The parting is essential to the story as it reveals how much Elizabeth loves Darcy and how much she cherishes the hopes of marriage with him and it provides Darcy with an opportunity to act heroically and prove his love for Elizabeth. The Darcy-Elizabeth relationship progresses in such a way that their marriage could be the only logical conclusion of their earlier misunderstandings. W. L. Cross says : "The marriage of Elizabeth to Darcy is not merely a possible solution of the plot, it is as inevitable as the conclusion of a properly, constructed syllogism or geometrical demonstration. For a parallel of workmanship of this high order one can only go to Shakespeare, to such a comedy as, Much Ado About Nothing."

The Sub-plots:

In addition to the main Elizabeth-Darcy plot, the novel has three sub-plots involving Jane and Bingley, Lydia and Wickham and Charlotte and Collins. Each of this is skillfully linked with the main plot and substantially contributes to it. It is to Mr. Bingley that Darcy owes his presence at Netherfield and the growing Jane-Bingley affair brings Elizabeth also there allowing Darcy to fall in love with her and conversely deepening her own prejudice against him. The Jane-Bingley affair provides Darcy an opportunity to see the disadvantages of the Bennet family objectively and it underlies his love for Elizabeth which asserts itself in defiance of all these disadvantages. Darcy's hand in separating Jane and Bingley contributes to Elizabeth's prejudice and is the overwhelming factor for her rejection of his proposal.

The Lydia-Wickham affair is still more relevant. Wickham is, in the early chapters, precisely what Darcy is not ------ pleasant, charming and attentive to her. Wickham contributes in deepening Elizabeth's prejudice against Darcy and later when his duplicity is exposed, she gains a better perspective of Darcy's character. The Lydia-Wickham elopement helps Darcy to act heroically and prove his love for Elizabeth. Thus the Lydia-Wickham sub-plot furthers the main plot of Elizabeth and Darcy.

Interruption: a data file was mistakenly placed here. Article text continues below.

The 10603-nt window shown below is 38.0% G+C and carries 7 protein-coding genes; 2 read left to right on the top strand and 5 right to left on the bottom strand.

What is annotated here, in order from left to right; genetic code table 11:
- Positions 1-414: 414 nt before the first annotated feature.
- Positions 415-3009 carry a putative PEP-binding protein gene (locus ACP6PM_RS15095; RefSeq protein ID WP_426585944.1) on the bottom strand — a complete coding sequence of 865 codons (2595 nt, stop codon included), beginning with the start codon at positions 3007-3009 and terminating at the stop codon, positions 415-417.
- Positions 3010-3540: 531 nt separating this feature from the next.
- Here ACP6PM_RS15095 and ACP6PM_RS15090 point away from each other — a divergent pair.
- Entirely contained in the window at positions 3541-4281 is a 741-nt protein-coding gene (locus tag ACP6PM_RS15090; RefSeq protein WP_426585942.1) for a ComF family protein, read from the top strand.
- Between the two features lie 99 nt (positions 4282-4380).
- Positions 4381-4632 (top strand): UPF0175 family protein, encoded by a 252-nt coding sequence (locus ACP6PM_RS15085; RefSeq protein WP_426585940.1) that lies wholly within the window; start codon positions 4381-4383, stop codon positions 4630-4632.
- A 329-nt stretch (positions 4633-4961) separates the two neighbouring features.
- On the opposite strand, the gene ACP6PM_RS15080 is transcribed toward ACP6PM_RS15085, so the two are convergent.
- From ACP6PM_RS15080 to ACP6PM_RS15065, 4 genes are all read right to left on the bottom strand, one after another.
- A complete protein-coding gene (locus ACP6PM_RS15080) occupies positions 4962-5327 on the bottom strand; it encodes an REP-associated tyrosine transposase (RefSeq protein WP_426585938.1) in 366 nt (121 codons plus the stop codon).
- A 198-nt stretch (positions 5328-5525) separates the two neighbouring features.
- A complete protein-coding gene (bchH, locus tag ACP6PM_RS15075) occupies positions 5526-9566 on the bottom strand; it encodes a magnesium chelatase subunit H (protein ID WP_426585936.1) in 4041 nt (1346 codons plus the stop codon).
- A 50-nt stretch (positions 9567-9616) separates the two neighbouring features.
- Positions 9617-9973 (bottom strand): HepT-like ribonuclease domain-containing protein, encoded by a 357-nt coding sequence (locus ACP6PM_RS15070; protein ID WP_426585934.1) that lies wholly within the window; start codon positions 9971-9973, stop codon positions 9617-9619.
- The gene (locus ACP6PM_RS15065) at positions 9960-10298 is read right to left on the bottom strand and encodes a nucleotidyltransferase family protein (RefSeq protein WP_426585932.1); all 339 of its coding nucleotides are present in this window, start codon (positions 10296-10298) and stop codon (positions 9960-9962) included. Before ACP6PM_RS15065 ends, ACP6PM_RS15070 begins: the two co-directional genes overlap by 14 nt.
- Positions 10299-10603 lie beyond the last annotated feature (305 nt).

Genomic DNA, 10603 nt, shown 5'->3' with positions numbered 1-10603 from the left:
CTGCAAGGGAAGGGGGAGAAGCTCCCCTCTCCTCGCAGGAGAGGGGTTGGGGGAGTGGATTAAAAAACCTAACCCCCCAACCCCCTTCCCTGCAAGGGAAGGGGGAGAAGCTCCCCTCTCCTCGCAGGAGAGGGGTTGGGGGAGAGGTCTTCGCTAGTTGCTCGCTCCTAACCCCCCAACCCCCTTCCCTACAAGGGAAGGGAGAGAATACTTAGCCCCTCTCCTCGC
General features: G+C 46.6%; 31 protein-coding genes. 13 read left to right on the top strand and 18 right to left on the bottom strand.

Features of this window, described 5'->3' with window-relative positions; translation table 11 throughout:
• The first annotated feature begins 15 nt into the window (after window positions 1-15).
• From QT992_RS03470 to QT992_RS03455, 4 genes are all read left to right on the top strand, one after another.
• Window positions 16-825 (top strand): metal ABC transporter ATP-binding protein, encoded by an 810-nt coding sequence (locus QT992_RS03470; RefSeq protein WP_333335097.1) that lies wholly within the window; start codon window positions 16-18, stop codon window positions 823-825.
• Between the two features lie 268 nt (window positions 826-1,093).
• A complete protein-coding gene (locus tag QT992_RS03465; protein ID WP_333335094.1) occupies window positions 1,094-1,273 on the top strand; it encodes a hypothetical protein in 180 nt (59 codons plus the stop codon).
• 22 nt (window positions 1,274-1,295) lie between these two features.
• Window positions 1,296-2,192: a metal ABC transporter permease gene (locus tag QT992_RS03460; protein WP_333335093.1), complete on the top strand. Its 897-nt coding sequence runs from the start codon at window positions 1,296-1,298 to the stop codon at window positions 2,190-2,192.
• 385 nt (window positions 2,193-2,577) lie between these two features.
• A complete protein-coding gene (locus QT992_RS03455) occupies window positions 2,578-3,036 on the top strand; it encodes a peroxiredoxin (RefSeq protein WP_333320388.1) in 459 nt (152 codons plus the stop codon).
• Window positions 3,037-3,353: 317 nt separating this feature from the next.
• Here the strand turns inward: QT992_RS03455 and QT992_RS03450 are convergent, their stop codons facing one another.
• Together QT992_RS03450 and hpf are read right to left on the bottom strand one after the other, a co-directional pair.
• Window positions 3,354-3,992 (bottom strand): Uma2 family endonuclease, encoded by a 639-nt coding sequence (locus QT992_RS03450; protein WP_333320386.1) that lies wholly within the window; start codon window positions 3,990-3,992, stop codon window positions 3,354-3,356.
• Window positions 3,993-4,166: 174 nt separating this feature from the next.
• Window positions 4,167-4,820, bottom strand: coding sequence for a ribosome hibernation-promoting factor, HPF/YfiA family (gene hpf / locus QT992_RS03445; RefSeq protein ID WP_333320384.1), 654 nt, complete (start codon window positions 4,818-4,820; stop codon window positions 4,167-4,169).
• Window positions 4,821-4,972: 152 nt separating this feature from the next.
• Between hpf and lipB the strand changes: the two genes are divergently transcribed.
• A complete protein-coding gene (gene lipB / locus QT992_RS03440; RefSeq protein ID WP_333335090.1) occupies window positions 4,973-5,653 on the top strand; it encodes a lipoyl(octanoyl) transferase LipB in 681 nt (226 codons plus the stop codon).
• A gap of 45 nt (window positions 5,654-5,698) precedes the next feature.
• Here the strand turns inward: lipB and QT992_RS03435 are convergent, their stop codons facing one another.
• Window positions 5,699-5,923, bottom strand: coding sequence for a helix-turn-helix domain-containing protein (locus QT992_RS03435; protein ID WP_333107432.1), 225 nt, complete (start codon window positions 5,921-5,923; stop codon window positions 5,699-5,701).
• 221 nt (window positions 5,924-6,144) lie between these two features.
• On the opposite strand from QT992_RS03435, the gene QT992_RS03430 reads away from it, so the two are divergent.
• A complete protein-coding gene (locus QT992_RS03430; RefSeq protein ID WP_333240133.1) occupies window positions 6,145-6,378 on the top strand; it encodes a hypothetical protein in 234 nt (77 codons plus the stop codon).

The Charlotte-Collins plot brings Elizabeth and Darcy together at Rosings  and leads to the climax of the novel. Later Mr. Collin's gossip brings Lady Catherine dewn to Longbourn to persuade Elizabeth to refuse Darcy and her reports of this to Darcy is what ultimately brings Darcy and Elizabeth together. Thuy, no situation or character is irrelevant to plot. Even the places are important. Netherfield plays the role of creating a conflict. Hunsford solves the mental tangle of the heroine and Pemberley reawakens the attitude of the heroine to the true picture of the man whom she has misunderstood on first impressions.
Pride and Prejudice

Thematic Unity of the Plot:

The plot and the sub-plots are also thematically unified. The theme of love and marriage is exemplified through the plot and sub-plots. The Charlotte Lucas-Collins sub-plot exemplifies a marriage based on economics plainly lacking in love and devotion. The Lydia-Wickham marriage like that of the Bennets is based on physical charm and will soon sink into indifference. The Jane-Bingley marriage is based on sincere love but there is a lack of intellectual understanding and maturity. All these serve by contrast to highlight the propriety of Darcy-Elizabeth marriage based on emotional compatibility and intellectual understanding.

Symmetry of the Plot: